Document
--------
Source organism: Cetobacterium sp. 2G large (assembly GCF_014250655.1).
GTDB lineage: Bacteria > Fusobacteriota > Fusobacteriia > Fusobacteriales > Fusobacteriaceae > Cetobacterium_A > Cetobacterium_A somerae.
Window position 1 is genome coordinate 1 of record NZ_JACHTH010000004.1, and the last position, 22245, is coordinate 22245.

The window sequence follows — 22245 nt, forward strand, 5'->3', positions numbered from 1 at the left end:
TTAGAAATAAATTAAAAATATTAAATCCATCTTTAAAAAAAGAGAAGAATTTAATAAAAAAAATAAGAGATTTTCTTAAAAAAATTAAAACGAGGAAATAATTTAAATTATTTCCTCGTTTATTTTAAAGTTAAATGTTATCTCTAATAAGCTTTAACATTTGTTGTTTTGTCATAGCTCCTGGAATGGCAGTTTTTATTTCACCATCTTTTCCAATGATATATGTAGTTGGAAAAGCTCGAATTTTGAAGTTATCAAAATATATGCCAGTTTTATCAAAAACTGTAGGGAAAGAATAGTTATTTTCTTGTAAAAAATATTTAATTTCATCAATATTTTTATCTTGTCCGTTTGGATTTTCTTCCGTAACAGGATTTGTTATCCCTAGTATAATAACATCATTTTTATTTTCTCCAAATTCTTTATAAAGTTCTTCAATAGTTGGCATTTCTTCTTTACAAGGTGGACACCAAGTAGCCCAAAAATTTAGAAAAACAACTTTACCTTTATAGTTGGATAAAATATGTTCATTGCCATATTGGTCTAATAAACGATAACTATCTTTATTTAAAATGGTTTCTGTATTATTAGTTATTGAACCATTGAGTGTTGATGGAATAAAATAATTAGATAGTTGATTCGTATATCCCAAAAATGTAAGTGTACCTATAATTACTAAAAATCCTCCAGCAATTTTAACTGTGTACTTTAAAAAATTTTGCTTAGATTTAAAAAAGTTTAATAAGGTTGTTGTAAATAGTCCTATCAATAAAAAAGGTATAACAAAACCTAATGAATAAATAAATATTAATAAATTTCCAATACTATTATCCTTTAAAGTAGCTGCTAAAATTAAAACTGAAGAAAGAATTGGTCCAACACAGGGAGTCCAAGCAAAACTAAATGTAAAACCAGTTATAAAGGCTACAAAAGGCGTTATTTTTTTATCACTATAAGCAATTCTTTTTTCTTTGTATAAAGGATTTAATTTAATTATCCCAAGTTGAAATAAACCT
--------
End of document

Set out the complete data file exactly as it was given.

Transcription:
Source organism: Cetobacterium sp. 2G large (assembly GCF_014250655.1).
GTDB lineage: Bacteria > Fusobacteriota > Fusobacteriia > Fusobacteriales > Fusobacteriaceae > Cetobacterium_A > Cetobacterium_A somerae.
Window position 1 is genome coordinate 1 of record NZ_JACHTH010000004.1, and the last position, 22245, is coordinate 22245.

The window sequence follows — 22245 nt, forward strand, 5'->3', positions numbered from 1 at the left end:
TTAGAAATAAATTAAAAATATTAAATCCATCTTTAAAAAAAGAGAAGAATTTAATAAAAAAAATAAGAGATTTTCTTAAAAAAATTAAAACGAGGAAATAATTTAAATTATTTCCTCGTTTATTTTAAAGTTAAATGTTATCTCTAATAAGCTTTAACATTTGTTGTTTTGTCATAGCTCCTGGAATGGCAGTTTTTATTTCACCATCTTTTCCAATGATATATGTAGTTGGAAAAGCTCGAATTTTGAAGTTATCAAAATATATGCCAGTTTTATCAAAAACTGTAGGGAAAGAATAGTTATTTTCTTGTAAAAAATATTTAATTTCATCAATATTTTTATCTTGTCCGTTTGGATTTTCTTCCGTAACAGGATTTGTTATCCCTAGTATAATAACATCATTTTTATTTTCTCCAAATTCTTTATAAAGTTCTTCAATAGTTGGCATTTCTTCTTTACAAGGTGGACACCAAGTAGCCCAAAAATTTAGAAAAACAACTTTACCTTTATAGTTGGATAAAATATGTTCATTGCCATATTGGTCTAATAAACGATAACTATCTTTATTTAAAATGGTTTCTGTATTATTAGTTATTGAACCATTGAGTGTTGATGGAATAAAATAATTAGATAGTTGATTCGTATATCCCAAAAATGTAAGTGTACCTATAATTACTAAAAATCCTCCAGCAATTTTAACTGTGTACTTTAAAAAATTTTGCTTAGATTTAAAAAAGTTTAATAAGGTTGTTGTAAATAGTCCTATCAATAAAAAAGGTATAACAAAACCTAATGAATAAATAAATATTAATAAATTTCCAATACTATTATCCTTTAAAGTAGCTGCTAAAATTAAAACTGAAGAAAGAATTGGTCCAACACAGGGAGTCCAAGCAAAACTAAATGTAAAACCAGTTATAAAGGCTACAAAAGGCGTTATTTTTTTATCACTATAAGCAATTCTTTTTTCTTTGTATAAAGGATTTAATTTAATTATCCCAAGTTGAAATAAACCT